“Indiana’s legal profession needn’t stare down at its shoes and shuffle when people talk about lawyers. Indiana lawyers have earned the right to look our fellow citizens straight on and say, ‘We have done what it lies within us to do,’” Shepard said.

Along with Selby and Morgan, numerous colleagues paid tribute to Shepard on Thursday. Among them: Margaret Marshall, retired chief justice of the Massachusetts Supreme Court; emcees John Tinder, U.S. 7th Circuit judge, and Jan Carroll, partner with Barnes & Thornburg; Vanderburgh Superior Judge Margaret Lloyd; former ICLEO fellow and Madison Circuit Judge Rudy Pyle; and C. Erik Chickedantz, president of the Indiana State Bar Association.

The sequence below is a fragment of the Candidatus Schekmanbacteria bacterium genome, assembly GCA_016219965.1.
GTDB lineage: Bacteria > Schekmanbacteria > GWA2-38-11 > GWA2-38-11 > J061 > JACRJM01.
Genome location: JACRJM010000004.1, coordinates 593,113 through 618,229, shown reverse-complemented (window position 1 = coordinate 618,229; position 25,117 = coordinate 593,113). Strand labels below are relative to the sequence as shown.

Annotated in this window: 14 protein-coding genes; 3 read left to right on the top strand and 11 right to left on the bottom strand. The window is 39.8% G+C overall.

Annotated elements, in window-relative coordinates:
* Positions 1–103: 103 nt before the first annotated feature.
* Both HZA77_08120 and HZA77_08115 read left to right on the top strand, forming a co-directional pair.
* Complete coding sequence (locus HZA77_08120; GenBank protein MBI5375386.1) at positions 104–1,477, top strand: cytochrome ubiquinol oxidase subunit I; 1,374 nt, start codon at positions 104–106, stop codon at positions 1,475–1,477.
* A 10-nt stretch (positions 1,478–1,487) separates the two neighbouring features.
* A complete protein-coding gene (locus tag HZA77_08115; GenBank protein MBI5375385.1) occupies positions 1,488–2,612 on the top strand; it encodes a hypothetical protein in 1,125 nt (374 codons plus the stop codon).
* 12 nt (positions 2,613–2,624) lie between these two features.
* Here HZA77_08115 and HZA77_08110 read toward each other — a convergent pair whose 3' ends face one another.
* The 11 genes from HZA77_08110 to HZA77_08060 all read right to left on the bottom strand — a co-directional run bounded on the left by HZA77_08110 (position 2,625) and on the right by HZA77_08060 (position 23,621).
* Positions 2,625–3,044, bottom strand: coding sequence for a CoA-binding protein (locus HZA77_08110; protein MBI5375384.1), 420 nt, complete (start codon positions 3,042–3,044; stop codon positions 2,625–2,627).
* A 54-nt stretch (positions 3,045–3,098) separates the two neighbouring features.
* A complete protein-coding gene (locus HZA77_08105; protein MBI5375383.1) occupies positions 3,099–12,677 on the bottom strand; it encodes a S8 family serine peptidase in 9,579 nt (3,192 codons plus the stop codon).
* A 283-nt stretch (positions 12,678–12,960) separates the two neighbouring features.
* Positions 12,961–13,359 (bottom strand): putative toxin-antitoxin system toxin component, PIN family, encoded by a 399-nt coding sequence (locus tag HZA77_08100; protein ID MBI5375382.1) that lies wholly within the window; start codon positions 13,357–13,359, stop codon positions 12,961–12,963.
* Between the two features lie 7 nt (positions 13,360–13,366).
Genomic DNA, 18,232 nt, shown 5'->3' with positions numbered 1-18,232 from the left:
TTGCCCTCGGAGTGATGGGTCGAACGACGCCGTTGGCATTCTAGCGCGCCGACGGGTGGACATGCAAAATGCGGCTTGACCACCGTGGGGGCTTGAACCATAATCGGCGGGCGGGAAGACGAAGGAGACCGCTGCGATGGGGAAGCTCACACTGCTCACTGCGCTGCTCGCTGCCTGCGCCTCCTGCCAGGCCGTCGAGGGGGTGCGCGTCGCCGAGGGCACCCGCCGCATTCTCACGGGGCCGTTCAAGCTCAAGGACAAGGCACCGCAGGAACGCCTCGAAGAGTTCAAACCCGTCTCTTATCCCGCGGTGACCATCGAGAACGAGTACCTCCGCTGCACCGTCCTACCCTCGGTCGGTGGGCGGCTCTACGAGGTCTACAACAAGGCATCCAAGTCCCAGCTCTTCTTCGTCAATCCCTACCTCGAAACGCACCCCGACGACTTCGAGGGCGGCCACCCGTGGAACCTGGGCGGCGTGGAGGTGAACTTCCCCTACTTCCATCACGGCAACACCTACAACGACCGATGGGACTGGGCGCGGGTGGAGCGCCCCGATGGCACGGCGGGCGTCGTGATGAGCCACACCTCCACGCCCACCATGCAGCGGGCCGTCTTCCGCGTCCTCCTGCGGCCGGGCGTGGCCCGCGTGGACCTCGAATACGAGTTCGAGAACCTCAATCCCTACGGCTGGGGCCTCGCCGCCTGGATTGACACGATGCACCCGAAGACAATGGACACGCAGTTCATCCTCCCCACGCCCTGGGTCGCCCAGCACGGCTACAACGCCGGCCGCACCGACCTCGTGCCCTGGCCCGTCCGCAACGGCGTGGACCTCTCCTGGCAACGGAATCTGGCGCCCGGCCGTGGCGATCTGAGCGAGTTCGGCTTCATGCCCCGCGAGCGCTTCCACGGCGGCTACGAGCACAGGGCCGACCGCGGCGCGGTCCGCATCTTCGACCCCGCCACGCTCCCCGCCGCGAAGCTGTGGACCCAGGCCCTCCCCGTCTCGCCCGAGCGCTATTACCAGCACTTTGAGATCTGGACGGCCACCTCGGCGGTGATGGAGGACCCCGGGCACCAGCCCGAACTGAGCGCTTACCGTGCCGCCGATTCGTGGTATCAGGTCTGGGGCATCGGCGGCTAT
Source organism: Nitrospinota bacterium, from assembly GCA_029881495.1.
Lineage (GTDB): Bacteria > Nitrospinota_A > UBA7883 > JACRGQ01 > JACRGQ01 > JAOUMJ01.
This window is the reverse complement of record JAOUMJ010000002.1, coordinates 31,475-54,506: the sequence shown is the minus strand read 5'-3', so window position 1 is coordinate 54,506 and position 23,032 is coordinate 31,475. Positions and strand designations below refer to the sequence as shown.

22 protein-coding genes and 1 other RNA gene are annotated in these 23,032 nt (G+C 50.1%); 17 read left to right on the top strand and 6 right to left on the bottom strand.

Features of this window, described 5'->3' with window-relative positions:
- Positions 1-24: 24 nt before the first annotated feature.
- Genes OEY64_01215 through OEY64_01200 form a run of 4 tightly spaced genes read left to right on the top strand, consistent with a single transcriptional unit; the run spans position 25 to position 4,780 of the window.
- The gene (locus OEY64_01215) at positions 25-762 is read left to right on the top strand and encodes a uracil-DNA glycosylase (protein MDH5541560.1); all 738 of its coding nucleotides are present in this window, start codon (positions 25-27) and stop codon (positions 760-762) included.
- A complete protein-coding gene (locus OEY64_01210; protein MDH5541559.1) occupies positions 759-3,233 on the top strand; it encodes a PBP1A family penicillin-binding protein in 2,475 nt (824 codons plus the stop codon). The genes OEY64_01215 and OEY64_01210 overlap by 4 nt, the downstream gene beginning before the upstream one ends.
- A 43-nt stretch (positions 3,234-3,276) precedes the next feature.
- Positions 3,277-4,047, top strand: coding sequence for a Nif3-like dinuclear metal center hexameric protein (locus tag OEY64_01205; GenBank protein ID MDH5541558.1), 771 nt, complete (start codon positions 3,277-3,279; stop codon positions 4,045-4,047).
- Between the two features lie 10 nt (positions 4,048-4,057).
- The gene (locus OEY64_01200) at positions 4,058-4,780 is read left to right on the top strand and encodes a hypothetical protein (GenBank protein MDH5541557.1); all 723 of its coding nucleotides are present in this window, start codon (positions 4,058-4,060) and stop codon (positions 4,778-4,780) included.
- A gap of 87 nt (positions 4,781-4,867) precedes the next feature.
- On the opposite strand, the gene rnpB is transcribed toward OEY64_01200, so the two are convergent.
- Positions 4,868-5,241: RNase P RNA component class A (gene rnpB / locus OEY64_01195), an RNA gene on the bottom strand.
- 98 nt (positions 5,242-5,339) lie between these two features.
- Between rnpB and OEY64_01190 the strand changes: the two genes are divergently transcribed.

“It is an honor and a privilege to manage this fund, which serves as a fitting tribute to Chief Justice Shepard and his longstanding commitment to furthering diversity in the legal profession,” Dunlap said.

Donations to the fund are tax-deductible and may be made by contacting the Indiana Bar Foundation’s director of development at 317-269-7864. Online donations may be made at www.inbf.org.

 

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  1. Indiana's seatbelt law is not punishable as a crime. It is an infraction. Apparently some of our Circuit judges have deemed settled law inapplicable if it fails to fit their litmus test of political correctness. Extrapolating to redefine terms of behavior in a violation of immigration law to the entire body of criminal law leaves a smorgasbord of opportunity for judicial mischief.

  2. I wonder if $10 diversions for failure to wear seat belts are considered moral turpitude in federal immigration law like they are under Indiana law? Anyone know?